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I am using one of the free web design templates to create my own site. The template uses a css style sheet and defines lots of different styles with similar names. I defined some new styles, but the problem is new styles do not effect to my pages. For example, this is the style for heading2 in one of the blocks:

 #body .article h2 {
color: #ffaf04;
font-family: Georgia, serif;
font-size: 36px;
font-weight: normal;
letter-spacing: 2px;
line-height: 48px;
margin: 0;
padding: 0 48px;
text-align: center;
    }

I try to add and use this style

 .eventTitle { font-size:28px; color:black  }

but when I use

 <h2 class="eventTitle">something</h2>

style from #body .article is applied not eventTitle.

I was wondering maybe there is some parenting or protecting of some parent styles in CSS, or maybe some div items has to use some specific class styles or something.

I appreciate all comment and ideas in advance.

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3 Answers 3

up vote 3 down vote accepted

Your second selector is less specific than the first selector, so even if the second one comes after the first one in your CSS file, the first one will be applied.

Read more about specificity here (a blog post written by Chris Coyier) and here (the W3C specs).

Here is a very funny comic that pretty much sums up the concept of specificity.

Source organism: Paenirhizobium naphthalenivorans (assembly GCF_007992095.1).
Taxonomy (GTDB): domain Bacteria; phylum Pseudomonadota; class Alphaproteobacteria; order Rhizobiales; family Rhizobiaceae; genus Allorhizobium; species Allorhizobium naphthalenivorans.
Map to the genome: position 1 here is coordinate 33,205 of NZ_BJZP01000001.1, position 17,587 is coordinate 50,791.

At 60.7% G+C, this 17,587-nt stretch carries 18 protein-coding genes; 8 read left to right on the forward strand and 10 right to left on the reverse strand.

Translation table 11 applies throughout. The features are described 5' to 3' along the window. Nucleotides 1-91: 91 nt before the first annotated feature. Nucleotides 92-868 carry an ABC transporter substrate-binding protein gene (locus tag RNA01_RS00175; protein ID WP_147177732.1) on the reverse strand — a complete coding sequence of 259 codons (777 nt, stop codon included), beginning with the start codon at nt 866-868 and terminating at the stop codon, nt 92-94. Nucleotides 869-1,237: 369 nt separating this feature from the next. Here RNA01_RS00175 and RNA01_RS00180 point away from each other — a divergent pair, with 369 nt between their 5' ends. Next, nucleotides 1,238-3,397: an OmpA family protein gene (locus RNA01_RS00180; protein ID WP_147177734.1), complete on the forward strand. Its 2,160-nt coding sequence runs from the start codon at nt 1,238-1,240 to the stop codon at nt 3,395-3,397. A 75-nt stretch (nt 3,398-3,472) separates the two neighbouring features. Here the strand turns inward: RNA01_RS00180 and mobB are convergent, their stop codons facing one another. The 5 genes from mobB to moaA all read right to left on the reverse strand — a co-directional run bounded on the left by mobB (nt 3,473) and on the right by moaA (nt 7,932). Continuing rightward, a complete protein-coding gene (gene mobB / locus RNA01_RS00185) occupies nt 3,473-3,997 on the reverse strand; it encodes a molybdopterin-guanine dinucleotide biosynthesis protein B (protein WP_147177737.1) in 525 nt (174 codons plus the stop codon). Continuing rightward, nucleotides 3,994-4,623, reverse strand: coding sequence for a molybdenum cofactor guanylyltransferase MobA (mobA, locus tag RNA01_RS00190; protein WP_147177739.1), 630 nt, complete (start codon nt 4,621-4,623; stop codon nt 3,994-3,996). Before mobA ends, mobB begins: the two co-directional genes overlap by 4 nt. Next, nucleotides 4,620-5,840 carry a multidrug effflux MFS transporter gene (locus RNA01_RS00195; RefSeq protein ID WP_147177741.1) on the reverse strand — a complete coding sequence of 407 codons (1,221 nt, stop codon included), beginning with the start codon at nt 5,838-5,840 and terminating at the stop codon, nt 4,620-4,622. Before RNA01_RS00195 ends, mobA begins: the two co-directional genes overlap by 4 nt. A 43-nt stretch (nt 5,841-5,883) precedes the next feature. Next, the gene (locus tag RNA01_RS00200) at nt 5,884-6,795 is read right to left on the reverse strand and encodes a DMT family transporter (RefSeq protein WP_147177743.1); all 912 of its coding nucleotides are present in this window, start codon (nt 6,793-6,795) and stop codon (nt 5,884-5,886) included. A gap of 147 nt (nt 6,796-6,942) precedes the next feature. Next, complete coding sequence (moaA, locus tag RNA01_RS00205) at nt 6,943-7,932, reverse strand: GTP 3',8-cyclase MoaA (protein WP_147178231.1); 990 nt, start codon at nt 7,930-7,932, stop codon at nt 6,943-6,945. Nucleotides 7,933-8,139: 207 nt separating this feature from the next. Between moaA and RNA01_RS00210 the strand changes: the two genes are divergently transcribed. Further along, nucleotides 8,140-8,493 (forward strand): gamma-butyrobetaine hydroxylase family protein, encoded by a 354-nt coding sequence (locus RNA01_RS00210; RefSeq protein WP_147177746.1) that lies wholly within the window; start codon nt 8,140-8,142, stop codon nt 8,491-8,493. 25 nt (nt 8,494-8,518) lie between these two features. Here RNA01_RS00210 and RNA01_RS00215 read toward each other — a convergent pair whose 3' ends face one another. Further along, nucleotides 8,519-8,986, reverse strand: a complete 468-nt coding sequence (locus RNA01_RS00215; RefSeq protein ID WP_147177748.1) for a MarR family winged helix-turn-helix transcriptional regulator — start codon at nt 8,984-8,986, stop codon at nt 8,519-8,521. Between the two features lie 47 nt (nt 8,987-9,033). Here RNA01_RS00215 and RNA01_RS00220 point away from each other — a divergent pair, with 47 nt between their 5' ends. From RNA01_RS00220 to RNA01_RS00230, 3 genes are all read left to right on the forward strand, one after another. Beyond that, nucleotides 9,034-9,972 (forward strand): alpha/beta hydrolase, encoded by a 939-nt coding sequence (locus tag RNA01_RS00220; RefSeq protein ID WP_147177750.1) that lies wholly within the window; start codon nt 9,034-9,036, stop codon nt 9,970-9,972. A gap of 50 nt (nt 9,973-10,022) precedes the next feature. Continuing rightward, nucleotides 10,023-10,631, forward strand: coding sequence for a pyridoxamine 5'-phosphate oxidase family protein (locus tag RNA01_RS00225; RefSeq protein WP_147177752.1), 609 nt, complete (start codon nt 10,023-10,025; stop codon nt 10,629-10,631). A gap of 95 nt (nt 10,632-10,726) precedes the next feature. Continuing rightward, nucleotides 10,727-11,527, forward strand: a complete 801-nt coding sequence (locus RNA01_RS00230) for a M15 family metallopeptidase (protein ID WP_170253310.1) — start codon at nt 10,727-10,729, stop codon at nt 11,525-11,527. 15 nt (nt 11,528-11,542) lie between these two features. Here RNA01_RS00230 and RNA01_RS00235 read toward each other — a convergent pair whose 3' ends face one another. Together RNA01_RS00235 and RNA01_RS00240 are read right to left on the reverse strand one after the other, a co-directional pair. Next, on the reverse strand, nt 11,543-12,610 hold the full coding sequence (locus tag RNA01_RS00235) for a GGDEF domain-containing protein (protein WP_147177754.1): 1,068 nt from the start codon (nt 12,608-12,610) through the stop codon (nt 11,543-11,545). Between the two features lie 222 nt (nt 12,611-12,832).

My suggestion: Try taking out #body in the first selector (unless there's a very good reason it is there in the first place). Then try changing your second selector to

.article .eventTitle { font-size:28px; color:black  }

I would not recommend adding the !important modifier to your css commands. It should be used sparingly (as @Cody Guldner states). Really, your CSS should be clean and concise. Using !important a lot is only setting yourself up for more work in the future. Personally, I only use it for bug fixes and experiments.

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Thanks for the answer and useful links. It solved my problem. –  antmw1361 Jan 4 '13 at 4:15
    
@TestSubject528491 answered this so well. Kudos you lab rat! haha! –  Brandt Solovij Jan 4 '13 at 5:31

eventTitle will not be applied since #body .article h2 is much specific than the class, you can try to change your class styles to

.eventTitle { font-size:28px !important; color:black !important; }

so that it will have priority over the more specific #body .article h2

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1  
!important should be used sparsly –  Cody Guldner Jan 4 '13 at 2:52

change .eventTitle to #eventTitle. IDs always override a class. Unless an element has 256 classes with the same styles ;) http://codepen.io/chriscoyier/pen/lzjqh

You could possibly use !important, but I would not recommend it.

You could also do something like this

#body h2, .eventTitle {
font-family: Georgia, serif;
font-weight: normal;
letter-spacing: 2px;
line-height: 48px;
margin: 0;
padding: 0 48px;
text-align: center;
}
.article h2{
color: #ffaf04;
font-size:36px;
}
.eventTitle { font-size:28px; color:black  }

Hope this helps

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True, IDs always override a class, however I would advise against changing a class to an id for the purposes of fixing css specificity. Also, this solution does not work if the OP wants to have more than one heading styled as an event title. –  chharvey Jan 4 '13 at 3:20
    
then there is the third solution :) –  Cody Guldner Jan 4 '13 at 3:22

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